On balance, is that better for customers? I would say so - presumably people who are with Ulster would prefer to remain with Ulster, and so would prefer AIB to help Ulster sort out or ameliorate the problem than not do so in order to capitalise on Ulster's troubles.
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  8. #28
    zakalwe1 zakalwe1 is offline
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    any move to take advantage of UBs misfortune may run foul of competition laws which i believe are more stringent in financial sector than say, airlines (in case you were thinking of a bit of whataboutery)...
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  9. #29
    Shqiptar Shqiptar is offline
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    Quote Originally Posted by zakalwe1 View Post
    any move to take advantage of UBs misfortune may run foul of competition laws which i believe are more stringent in financial sector than say, airlines (in case you were thinking of a bit of whataboutery)...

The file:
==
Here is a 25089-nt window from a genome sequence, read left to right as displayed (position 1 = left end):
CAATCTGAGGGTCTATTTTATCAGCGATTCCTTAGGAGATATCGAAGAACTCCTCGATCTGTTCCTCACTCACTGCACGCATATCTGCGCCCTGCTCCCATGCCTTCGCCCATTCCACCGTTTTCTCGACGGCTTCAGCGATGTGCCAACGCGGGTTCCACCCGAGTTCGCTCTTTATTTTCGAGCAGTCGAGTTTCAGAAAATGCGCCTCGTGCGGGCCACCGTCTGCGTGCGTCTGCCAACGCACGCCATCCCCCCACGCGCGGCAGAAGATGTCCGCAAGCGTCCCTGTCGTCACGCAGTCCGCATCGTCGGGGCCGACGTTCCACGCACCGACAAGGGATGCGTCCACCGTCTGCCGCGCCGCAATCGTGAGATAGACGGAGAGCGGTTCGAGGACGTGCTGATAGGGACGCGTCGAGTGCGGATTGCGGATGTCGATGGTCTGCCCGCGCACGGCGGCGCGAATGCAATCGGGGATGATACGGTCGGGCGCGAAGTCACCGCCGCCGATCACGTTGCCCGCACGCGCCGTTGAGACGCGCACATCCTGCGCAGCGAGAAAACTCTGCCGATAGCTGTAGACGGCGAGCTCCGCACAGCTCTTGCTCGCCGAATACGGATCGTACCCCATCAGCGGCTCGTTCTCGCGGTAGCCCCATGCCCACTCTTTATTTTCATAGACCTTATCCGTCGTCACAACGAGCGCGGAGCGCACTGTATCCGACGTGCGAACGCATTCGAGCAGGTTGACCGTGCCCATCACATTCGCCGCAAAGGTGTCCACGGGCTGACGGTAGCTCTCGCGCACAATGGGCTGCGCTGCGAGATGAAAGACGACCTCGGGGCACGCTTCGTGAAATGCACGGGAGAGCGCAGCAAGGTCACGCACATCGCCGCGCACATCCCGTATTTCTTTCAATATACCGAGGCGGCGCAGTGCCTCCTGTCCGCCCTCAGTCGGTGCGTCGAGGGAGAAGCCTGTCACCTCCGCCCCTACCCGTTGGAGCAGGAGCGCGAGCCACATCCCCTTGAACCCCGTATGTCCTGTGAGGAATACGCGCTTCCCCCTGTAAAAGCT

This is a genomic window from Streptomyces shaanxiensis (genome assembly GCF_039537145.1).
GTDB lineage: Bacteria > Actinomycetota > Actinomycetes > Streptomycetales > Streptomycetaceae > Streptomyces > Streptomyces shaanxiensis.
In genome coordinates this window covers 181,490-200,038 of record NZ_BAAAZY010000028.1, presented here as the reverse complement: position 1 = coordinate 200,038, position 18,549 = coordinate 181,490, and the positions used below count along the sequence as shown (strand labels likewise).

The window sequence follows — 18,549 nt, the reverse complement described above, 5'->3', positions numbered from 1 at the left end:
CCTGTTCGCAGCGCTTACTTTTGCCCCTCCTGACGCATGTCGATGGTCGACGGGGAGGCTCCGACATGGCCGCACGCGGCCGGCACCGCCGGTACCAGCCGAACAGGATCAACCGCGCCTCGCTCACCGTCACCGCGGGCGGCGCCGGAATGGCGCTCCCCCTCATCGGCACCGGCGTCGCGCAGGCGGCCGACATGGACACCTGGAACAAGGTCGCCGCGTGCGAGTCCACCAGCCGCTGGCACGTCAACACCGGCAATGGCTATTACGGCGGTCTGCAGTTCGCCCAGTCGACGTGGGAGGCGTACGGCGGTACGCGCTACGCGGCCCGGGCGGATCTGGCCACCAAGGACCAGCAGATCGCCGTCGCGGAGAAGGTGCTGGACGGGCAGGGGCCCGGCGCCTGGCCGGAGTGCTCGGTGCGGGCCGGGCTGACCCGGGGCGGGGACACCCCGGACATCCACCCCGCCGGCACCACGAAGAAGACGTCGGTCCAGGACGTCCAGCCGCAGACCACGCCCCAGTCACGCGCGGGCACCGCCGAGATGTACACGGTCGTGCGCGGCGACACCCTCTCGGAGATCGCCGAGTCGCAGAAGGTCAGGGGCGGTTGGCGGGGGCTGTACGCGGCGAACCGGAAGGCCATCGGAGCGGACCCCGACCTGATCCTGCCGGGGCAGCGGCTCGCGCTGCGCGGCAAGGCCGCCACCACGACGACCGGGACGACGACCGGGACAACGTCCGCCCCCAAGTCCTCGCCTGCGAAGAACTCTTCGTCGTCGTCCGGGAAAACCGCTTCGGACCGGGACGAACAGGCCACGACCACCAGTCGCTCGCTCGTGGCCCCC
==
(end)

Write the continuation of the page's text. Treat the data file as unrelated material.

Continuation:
But this would be business won fair and square, not as a result of a hostile boardroom takeover.
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  10. #30
    Knapaghbeg Knapaghbeg is offline

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    Our so called banks were Irish Named, with substantial foreign ownership. Their real weakness was that they held the deposits of Irish Residents